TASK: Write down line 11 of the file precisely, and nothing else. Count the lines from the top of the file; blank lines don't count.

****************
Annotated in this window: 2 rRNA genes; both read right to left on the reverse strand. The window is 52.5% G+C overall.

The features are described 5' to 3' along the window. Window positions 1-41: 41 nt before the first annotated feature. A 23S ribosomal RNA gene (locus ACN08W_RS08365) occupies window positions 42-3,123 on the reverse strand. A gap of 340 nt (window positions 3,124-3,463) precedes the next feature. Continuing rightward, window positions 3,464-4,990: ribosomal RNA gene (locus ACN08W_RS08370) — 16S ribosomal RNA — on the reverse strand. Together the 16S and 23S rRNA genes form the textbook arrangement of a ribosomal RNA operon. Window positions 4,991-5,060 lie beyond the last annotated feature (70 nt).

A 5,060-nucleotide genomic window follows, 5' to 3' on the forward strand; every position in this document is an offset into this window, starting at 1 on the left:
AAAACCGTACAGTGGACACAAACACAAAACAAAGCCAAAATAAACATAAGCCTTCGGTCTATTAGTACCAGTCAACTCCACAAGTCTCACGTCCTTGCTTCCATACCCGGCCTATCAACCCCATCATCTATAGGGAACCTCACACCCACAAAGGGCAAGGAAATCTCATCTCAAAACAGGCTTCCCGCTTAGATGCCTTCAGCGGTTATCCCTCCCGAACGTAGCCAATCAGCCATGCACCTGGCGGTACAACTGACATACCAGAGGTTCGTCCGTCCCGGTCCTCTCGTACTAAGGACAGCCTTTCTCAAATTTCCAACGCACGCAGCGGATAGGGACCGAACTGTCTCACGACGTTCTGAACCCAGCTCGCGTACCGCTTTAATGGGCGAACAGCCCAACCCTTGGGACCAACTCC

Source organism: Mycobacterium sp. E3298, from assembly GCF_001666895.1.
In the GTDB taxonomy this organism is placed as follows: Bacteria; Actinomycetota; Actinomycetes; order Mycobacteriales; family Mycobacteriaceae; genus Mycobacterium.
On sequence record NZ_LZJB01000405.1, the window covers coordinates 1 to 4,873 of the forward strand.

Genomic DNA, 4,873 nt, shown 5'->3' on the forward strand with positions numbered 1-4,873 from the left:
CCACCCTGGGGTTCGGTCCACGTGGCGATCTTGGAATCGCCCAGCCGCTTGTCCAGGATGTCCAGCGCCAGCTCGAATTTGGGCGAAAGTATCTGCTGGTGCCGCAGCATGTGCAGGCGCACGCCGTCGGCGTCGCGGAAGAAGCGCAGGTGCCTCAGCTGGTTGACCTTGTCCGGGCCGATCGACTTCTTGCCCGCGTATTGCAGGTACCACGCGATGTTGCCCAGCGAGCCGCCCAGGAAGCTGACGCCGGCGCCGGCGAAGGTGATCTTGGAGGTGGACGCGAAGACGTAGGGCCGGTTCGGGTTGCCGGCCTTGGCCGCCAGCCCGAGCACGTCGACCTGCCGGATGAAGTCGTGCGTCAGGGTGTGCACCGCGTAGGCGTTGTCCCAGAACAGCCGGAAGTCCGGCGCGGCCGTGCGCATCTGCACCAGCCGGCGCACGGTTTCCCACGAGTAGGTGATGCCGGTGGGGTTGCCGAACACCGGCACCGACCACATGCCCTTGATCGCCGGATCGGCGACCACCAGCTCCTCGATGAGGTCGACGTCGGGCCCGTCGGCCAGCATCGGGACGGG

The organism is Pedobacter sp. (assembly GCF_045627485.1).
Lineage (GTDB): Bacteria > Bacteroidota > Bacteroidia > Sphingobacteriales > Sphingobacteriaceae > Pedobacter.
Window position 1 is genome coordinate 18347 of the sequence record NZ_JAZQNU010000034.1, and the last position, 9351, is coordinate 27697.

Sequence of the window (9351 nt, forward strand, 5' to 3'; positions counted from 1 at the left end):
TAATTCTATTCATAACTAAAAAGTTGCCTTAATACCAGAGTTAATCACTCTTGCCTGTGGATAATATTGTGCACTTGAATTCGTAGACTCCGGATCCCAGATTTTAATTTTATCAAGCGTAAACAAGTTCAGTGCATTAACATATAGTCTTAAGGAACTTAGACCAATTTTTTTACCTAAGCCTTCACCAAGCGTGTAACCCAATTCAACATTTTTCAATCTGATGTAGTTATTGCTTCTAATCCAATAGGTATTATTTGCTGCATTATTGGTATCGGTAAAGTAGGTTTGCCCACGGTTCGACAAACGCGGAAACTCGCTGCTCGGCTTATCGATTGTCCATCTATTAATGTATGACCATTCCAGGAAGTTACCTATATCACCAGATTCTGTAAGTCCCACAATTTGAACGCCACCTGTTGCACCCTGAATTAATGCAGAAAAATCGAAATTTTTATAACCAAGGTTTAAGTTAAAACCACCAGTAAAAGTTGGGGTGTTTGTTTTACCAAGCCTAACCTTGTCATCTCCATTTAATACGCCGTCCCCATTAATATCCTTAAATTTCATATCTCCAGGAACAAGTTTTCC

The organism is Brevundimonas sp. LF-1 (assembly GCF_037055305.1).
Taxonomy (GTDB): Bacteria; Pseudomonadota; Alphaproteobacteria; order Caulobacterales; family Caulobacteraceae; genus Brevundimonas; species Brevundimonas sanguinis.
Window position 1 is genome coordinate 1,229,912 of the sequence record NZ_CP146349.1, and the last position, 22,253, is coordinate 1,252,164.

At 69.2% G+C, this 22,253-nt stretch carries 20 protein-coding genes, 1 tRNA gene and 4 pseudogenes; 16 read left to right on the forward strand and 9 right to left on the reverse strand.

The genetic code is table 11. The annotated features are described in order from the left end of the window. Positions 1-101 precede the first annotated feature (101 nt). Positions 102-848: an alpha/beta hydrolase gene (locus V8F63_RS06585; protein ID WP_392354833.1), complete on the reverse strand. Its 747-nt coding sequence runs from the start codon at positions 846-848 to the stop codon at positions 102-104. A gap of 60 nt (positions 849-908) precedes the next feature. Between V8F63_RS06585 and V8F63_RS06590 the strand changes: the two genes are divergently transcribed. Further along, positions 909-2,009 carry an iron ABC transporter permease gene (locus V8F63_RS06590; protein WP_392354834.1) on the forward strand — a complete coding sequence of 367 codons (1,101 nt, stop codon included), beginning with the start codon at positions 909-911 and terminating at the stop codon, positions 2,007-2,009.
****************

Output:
Lineage (GTDB): Bacteria > Bacteroidota > Bacteroidia > Sphingobacteriales > Sphingobacteriaceae > Pedobacter.